Our Gamestop “Short Squeeze” Politics

I imagine a lot of readers are following the tulip-mania over Gamestop, which is roiling Wall Street and costing a lot of hedge funds some serious money. It is certain to end as such speculative excess always does—with a crash leaving a handful of people who got out at or near the top with nice gains, and a lot of losers on the side of the road. It is sure to be a new chapter in the next edition of Charles Kindleberger‘s Manias, Panics and Crashes (a true classic).

What is novel about the Gamestop “short squeeze” is that it is being propelled by a spontaneous online community that has self-assembled into a fast-moving mob, with the purpose of “taking down the hedge funds” that have short positions on Gamestop. It is reported that several hedge funds have incurred several billion in losses already. When I looked this morning, an April $150 put option (more than $100 out of the money even at today’s fallen share price) will set you back $9,000; even a $150 put option expiring next week is nearly $5,000. These are crazy option prices, which suggests a lot of market players think Gamestop’s decline will be swift and soon.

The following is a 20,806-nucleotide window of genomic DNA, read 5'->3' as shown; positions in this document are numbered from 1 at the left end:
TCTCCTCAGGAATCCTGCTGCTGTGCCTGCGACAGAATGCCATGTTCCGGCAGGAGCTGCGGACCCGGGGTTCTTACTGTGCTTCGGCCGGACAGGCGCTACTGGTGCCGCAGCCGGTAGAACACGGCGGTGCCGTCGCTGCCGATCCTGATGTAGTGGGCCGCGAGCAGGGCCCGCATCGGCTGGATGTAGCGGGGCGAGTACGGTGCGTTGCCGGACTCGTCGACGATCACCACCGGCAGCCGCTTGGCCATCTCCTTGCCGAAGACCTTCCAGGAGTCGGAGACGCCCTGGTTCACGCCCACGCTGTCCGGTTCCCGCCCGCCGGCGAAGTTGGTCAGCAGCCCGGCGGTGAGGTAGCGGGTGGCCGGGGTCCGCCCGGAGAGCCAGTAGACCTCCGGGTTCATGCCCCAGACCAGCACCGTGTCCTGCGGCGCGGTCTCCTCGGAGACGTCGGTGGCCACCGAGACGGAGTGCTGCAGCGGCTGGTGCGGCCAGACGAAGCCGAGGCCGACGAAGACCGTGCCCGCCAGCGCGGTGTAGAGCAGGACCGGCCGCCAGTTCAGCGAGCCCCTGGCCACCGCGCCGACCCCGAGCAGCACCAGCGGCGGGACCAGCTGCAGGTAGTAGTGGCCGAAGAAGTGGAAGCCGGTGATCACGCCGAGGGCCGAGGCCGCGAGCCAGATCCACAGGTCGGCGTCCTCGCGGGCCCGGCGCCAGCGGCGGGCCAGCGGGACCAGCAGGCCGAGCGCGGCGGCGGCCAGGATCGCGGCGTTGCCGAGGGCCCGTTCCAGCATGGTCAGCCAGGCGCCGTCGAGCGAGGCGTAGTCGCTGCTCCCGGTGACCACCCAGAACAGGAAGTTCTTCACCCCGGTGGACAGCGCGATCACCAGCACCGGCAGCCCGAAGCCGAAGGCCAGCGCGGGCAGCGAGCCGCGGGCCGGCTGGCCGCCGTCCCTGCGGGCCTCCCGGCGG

The more I think about it, the more the Gamestop episode resembles our woke politics of the moment. An online mob bids up the “racism/white supremacy” charge, and corporate America (not to mention Democratic politicians and the media) rolls over and pay up, which only sends the online mob market bid for racism higher. Think of it as a political short squeeze.

It is likely to end the same way, though slower. In fact, I’ve been predicting that 10 years from now people will be saying, “Whatever happened to Black Lives Matter (the organization, not the slogan)? Where did they spend all that money corporate America lavished on them?”

Meanwhile, as one wag somewhere put it, the job of conservatives just now is “to stand athwart history, yelling ‘Gamestop’!”

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